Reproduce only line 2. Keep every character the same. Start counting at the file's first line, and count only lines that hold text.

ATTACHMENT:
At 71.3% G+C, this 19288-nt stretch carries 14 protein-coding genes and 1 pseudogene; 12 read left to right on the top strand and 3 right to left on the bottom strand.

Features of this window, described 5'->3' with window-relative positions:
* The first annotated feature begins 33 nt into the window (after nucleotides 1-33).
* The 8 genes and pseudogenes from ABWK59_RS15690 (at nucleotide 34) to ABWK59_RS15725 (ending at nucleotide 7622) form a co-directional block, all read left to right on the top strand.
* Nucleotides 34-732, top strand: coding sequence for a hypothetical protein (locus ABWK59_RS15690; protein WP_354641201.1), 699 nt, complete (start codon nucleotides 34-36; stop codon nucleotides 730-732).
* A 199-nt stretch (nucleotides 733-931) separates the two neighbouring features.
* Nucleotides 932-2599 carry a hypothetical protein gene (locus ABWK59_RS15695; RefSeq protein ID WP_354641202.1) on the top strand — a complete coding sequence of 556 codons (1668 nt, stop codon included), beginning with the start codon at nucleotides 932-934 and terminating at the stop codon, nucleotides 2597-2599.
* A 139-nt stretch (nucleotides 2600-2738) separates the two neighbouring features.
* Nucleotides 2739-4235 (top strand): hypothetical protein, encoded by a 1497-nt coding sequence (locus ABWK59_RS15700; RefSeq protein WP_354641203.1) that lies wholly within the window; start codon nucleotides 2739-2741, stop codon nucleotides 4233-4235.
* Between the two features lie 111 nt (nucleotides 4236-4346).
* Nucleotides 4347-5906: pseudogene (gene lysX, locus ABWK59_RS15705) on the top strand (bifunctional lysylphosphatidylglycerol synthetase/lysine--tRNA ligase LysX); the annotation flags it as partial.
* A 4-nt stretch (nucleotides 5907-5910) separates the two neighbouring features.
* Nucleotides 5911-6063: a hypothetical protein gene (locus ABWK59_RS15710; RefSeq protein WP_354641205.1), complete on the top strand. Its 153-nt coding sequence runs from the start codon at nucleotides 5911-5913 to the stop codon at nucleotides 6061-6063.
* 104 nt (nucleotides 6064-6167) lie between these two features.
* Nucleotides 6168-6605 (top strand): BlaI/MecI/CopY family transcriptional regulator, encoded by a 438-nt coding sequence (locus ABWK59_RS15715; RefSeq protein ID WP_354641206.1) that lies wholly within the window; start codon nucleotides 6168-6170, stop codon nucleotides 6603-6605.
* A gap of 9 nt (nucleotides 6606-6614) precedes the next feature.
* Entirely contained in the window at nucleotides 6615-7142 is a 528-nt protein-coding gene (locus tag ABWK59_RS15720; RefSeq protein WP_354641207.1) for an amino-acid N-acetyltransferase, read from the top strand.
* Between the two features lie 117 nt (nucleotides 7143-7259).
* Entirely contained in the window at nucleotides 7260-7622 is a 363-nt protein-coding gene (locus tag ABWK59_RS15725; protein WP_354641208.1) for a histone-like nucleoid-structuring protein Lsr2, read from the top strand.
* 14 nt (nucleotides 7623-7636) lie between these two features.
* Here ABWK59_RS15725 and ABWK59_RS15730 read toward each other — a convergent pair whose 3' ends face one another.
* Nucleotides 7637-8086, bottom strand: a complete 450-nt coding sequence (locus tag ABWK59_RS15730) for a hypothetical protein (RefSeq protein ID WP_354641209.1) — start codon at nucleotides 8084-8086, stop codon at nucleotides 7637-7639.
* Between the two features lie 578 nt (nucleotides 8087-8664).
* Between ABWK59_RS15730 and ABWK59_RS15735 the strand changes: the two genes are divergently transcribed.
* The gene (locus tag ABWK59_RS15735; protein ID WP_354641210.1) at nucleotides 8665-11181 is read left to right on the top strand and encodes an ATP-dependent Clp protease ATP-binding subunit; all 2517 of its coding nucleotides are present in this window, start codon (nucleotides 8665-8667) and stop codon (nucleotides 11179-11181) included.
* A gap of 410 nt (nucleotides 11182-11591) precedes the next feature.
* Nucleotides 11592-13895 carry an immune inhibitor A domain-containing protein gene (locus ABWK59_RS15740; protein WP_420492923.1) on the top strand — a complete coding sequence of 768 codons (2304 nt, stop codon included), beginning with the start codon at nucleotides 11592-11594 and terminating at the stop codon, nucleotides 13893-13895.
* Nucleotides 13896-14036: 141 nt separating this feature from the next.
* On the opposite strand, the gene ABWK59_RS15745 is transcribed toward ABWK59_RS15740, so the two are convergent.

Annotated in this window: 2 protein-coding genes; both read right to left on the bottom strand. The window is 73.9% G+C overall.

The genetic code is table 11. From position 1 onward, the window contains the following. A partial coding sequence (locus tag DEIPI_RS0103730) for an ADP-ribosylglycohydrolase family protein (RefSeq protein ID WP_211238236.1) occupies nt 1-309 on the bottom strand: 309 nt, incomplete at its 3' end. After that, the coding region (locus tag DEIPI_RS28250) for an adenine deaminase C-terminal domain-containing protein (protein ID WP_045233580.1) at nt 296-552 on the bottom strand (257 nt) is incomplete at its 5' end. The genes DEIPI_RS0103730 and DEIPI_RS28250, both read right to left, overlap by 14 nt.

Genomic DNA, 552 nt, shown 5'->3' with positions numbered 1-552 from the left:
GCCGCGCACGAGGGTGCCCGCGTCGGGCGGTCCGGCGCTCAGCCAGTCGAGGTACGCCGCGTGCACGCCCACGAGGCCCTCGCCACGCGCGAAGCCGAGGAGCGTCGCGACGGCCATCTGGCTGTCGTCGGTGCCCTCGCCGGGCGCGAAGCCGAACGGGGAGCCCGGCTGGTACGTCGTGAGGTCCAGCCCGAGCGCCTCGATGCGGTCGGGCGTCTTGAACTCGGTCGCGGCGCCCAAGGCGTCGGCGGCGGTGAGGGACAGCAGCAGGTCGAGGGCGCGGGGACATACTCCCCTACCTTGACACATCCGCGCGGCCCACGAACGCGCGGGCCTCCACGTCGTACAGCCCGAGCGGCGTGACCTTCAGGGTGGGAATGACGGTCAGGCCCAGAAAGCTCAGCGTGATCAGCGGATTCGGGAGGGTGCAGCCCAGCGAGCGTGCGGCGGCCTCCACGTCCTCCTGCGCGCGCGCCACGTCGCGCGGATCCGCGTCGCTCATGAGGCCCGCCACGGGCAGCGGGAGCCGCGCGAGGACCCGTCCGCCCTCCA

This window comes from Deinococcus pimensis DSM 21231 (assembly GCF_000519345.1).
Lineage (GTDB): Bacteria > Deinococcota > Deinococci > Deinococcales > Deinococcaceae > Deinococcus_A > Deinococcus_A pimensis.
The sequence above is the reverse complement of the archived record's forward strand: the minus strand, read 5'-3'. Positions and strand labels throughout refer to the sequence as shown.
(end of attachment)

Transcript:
Features of this window, described 5'->3' with window-relative positions: